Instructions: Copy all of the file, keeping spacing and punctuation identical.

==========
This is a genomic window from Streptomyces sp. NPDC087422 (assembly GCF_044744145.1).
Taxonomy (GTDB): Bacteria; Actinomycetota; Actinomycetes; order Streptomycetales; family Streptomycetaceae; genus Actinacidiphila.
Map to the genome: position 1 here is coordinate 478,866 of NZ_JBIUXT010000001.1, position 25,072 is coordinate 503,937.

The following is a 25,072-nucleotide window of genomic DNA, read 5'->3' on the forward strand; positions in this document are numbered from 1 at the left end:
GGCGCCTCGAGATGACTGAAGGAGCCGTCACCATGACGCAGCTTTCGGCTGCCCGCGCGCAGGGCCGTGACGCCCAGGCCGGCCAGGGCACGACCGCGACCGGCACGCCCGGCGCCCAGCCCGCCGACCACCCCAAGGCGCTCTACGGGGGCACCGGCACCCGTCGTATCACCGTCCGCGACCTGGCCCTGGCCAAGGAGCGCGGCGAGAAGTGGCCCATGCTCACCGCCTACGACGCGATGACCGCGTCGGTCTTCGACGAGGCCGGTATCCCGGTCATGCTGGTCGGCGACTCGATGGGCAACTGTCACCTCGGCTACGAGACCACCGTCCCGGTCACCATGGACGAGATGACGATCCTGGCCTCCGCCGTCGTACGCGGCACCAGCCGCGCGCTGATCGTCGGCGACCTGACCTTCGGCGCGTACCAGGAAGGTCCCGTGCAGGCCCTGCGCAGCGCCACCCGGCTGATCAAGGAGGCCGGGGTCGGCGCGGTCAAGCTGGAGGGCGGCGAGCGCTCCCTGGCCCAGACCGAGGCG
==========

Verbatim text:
This is a genomic window from Streptomyces sp. NPDC087422 (assembly GCF_044744145.1).
Taxonomy (GTDB): Bacteria; Actinomycetota; Actinomycetes; order Streptomycetales; family Streptomycetaceae; genus Actinacidiphila.
Map to the genome: position 1 here is coordinate 478,866 of NZ_JBIUXT010000001.1, position 25,072 is coordinate 503,937.

The following is a 25,072-nucleotide window of genomic DNA, read 5'->3' on the forward strand; positions in this document are numbered from 1 at the left end:
GGCGCCTCGAGATGACTGAAGGAGCCGTCACCATGACGCAGCTTTCGGCTGCCCGCGCGCAGGGCCGTGACGCCCAGGCCGGCCAGGGCACGACCGCGACCGGCACGCCCGGCGCCCAGCCCGCCGACCACCCCAAGGCGCTCTACGGGGGCACCGGCACCCGTCGTATCACCGTCCGCGACCTGGCCCTGGCCAAGGAGCGCGGCGAGAAGTGGCCCATGCTCACCGCCTACGACGCGATGACCGCGTCGGTCTTCGACGAGGCCGGTATCCCGGTCATGCTGGTCGGCGACTCGATGGGCAACTGTCACCTCGGCTACGAGACCACCGTCCCGGTCACCATGGACGAGATGACGATCCTGGCCTCCGCCGTCGTACGCGGCACCAGCCGCGCGCTGATCGTCGGCGACCTGACCTTCGGCGCGTACCAGGAAGGTCCCGTGCAGGCCCTGCGCAGCGCCACCCGGCTGATCAAGGAGGCCGGGGTCGGCGCGGTCAAGCTGGAGGGCGGCGAGCGCTCCCTGGCCCAGACCGAGGCG